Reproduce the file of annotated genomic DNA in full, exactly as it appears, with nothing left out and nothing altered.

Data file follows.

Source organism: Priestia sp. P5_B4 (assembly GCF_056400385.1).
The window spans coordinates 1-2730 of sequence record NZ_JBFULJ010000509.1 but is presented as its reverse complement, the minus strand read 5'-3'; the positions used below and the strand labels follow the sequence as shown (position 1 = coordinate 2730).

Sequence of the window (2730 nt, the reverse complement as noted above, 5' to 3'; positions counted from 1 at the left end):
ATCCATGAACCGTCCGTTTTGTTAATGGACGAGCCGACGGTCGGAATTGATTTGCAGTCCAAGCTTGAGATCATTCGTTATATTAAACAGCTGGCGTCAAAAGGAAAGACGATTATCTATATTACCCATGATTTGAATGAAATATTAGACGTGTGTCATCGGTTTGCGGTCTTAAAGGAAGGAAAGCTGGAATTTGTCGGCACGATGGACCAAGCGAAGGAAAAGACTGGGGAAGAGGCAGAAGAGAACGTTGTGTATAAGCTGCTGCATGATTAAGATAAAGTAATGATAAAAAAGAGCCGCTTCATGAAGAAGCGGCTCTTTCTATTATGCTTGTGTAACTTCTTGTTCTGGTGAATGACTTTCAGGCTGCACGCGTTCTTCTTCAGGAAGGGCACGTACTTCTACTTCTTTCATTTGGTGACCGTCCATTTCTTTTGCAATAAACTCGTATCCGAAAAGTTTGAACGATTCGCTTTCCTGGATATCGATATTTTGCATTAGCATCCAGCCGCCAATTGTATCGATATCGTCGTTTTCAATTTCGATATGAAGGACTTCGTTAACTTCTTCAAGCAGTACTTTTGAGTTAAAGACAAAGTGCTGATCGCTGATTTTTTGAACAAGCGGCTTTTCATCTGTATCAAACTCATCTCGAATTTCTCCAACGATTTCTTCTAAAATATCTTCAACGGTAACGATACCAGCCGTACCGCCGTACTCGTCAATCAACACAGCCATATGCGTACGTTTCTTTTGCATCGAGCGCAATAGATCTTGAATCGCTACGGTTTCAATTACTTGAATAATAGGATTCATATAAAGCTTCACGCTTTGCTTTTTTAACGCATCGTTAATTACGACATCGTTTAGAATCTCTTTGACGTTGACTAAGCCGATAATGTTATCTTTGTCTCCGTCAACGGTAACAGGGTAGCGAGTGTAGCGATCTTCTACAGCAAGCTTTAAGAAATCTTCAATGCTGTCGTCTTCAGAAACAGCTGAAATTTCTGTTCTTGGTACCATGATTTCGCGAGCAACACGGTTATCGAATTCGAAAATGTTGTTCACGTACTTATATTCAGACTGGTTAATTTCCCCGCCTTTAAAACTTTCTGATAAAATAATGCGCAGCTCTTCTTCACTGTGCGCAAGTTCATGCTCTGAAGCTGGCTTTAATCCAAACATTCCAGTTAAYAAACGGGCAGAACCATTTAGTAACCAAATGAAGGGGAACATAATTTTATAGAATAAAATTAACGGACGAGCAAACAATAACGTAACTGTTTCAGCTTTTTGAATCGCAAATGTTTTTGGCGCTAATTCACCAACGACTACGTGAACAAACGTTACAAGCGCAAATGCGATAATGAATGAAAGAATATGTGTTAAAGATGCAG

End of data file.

Source organism: Priestia sp. P5_B4 (assembly GCF_056400385.1).
The window spans coordinates 1-2730 of sequence record NZ_JBFULJ010000509.1 but is presented as its reverse complement, the minus strand read 5'-3'; the positions used below and the strand labels follow the sequence as shown (position 1 = coordinate 2730).

Sequence of the window (2730 nt, the reverse complement as noted above, 5' to 3'; positions counted from 1 at the left end):
ATCCATGAACCGTCCGTTTTGTTAATGGACGAGCCGACGGTCGGAATTGATTTGCAGTCCAAGCTTGAGATCATTCGTTATATTAAACAGCTGGCGTCAAAAGGAAAGACGATTATCTATATTACCCATGATTTGAATGAAATATTAGACGTGTGTCATCGGTTTGCGGTCTTAAAGGAAGGAAAGCTGGAATTTGTCGGCACGATGGACCAAGCGAAGGAAAAGACTGGGGAAGAGGCAGAAGAGAACGTTGTGTATAAGCTGCTGCATGATTAAGATAAAGTAATGATAAAAAAGAGCCGCTTCATGAAGAAGCGGCTCTTTCTATTATGCTTGTGTAACTTCTTGTTCTGGTGAATGACTTTCAGGCTGCACGCGTTCTTCTTCAGGAAGGGCACGTACTTCTACTTCTTTCATTTGGTGACCGTCCATTTCTTTTGCAATAAACTCGTATCCGAAAAGTTTGAACGATTCGCTTTCCTGGATATCGATATTTTGCATTAGCATCCAGCCGCCAATTGTATCGATATCGTCGTTTTCAATTTCGATATGAAGGACTTCGTTAACTTCTTCAAGCAGTACTTTTGAGTTAAAGACAAAGTGCTGATCGCTGATTTTTTGAACAAGCGGCTTTTCATCTGTATCAAACTCATCTCGAATTTCTCCAACGATTTCTTCTAAAATATCTTCAACGGTAACGATACCAGCCGTACCGCCGTACTCGTCAATCAACACAGCCATATGCGTACGTTTCTTTTGCATCGAGCGCAATAGATCTTGAATCGCTACGGTTTCAATTACTTGAATAATAGGATTCATATAAAGCTTCACGCTTTGCTTTTTTAACGCATCGTTAATTACGACATCGTTTAGAATCTCTTTGACGTTGACTAAGCCGATAATGTTATCTTTGTCTCCGTCAACGGTAACAGGGTAGCGAGTGTAGCGATCTTCTACAGCAAGCTTTAAGAAATCTTCAATGCTGTCGTCTTCAGAAACAGCTGAAATTTCTGTTCTTGGTACCATGATTTCGCGAGCAACACGGTTATCGAATTCGAAAATGTTGTTCACGTACTTATATTCAGACTGGTTAATTTCCCCGCCTTTAAAACTTTCTGATAAAATAATGCGCAGCTCTTCTTCACTGTGCGCAAGTTCATGCTCTGAAGCTGGCTTTAATCCAAACATTCCAGTTAAYAAACGGGCAGAACCATTTAGTAACCAAATGAAGGGGAACATAATTTTATAGAATAAAATTAACGGACGAGCAAACAATAACGTAACTGTTTCAGCTTTTTGAATCGCAAATGTTTTTGGCGCTAATTCACCAACGACTACGTGAACAAACGTTACAAGCGCAAATGCGATAATGAATGAAAGAATATGTGTTAAAGATGCAG